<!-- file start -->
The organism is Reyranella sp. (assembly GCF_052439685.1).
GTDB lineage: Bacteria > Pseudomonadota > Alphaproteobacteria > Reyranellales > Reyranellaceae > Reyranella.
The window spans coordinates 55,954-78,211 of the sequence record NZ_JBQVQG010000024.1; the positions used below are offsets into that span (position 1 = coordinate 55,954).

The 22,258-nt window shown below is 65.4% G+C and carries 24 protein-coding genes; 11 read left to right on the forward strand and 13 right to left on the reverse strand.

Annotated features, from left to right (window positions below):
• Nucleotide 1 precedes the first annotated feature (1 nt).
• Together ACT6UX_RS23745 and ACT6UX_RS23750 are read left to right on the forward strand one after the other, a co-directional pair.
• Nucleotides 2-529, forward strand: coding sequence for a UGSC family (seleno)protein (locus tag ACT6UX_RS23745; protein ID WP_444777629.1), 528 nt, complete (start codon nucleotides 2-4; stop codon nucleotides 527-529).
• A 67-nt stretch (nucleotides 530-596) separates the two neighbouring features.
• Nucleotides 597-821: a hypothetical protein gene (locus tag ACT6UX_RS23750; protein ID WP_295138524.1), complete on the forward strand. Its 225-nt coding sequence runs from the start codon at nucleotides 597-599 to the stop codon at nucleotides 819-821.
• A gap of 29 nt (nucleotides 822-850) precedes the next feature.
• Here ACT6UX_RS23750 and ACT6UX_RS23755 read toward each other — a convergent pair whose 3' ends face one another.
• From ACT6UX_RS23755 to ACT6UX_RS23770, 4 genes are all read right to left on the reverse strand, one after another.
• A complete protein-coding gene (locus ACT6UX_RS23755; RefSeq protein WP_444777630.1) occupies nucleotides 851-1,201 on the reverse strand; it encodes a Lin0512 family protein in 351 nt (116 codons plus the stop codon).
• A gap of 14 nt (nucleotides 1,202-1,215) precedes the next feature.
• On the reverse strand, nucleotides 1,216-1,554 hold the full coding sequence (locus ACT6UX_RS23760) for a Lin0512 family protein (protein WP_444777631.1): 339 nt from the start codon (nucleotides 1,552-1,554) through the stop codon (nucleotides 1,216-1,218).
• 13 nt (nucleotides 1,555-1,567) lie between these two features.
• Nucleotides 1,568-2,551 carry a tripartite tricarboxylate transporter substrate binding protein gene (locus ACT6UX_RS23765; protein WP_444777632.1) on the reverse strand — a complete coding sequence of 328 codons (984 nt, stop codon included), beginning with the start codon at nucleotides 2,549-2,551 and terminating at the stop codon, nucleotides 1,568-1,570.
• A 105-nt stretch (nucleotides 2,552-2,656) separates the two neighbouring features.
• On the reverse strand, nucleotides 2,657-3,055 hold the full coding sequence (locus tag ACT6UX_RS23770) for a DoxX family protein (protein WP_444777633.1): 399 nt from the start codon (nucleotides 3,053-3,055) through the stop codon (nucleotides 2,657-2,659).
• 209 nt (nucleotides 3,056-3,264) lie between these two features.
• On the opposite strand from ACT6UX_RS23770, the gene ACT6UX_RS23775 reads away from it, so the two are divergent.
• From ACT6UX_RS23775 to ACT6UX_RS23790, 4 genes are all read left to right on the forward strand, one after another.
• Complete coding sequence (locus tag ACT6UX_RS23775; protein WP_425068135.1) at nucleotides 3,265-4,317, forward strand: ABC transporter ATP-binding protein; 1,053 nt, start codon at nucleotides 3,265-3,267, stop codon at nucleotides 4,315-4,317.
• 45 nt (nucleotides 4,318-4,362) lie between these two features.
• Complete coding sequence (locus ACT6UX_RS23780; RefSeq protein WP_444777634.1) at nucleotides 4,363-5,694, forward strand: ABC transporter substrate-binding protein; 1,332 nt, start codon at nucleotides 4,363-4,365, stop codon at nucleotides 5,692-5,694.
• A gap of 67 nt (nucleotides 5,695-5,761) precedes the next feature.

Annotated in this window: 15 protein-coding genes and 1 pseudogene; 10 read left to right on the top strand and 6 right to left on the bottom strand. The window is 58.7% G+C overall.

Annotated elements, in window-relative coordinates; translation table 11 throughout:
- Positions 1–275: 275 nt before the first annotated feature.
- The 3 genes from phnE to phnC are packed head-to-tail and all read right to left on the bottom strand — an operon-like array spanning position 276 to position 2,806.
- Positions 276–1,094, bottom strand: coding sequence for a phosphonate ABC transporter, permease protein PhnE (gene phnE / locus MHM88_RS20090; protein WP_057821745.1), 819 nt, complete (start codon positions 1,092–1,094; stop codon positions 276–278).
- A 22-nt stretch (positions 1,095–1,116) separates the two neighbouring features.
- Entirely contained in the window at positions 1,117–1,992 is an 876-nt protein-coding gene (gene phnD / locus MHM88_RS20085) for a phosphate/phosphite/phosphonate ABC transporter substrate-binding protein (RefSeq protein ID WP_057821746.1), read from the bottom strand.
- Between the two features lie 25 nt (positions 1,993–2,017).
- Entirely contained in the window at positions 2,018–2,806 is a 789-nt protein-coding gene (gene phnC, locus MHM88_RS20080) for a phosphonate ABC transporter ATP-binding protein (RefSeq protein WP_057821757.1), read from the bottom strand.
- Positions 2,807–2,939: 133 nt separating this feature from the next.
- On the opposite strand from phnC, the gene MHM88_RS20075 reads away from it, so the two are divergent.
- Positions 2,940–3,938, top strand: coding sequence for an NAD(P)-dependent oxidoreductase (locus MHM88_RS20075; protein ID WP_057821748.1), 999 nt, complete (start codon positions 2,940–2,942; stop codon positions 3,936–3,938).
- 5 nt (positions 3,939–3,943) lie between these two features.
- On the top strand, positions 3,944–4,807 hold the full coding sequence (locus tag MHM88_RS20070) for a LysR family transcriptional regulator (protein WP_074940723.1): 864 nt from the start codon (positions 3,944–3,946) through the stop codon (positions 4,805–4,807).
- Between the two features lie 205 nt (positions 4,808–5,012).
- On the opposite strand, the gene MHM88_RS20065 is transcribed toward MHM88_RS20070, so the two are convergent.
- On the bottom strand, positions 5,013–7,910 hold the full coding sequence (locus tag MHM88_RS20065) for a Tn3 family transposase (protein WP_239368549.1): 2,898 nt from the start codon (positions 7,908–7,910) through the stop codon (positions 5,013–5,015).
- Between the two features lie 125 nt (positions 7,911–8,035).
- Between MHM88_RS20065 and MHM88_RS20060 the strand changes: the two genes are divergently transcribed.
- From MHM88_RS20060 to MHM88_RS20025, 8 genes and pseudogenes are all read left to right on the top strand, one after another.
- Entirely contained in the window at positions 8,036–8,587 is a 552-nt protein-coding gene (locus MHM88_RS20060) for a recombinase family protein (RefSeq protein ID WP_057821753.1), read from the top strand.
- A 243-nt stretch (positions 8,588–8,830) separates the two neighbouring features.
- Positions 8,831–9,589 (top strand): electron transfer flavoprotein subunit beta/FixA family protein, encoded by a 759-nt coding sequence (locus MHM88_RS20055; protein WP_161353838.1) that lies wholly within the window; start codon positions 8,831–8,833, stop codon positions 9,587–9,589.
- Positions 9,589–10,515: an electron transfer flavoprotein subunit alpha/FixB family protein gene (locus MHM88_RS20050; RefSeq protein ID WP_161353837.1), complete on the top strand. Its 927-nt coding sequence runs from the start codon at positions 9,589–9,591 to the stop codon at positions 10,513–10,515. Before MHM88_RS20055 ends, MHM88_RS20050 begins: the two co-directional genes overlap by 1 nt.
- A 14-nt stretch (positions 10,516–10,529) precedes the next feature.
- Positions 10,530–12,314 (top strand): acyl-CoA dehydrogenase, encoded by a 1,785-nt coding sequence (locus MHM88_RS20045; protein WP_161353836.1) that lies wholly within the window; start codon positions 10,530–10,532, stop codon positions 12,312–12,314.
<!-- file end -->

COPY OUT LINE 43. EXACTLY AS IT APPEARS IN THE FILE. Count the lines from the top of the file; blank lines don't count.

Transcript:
- On the opposite strand, the gene MHM88_RS20065 is transcribed toward MHM88_RS20070, so the two are convergent.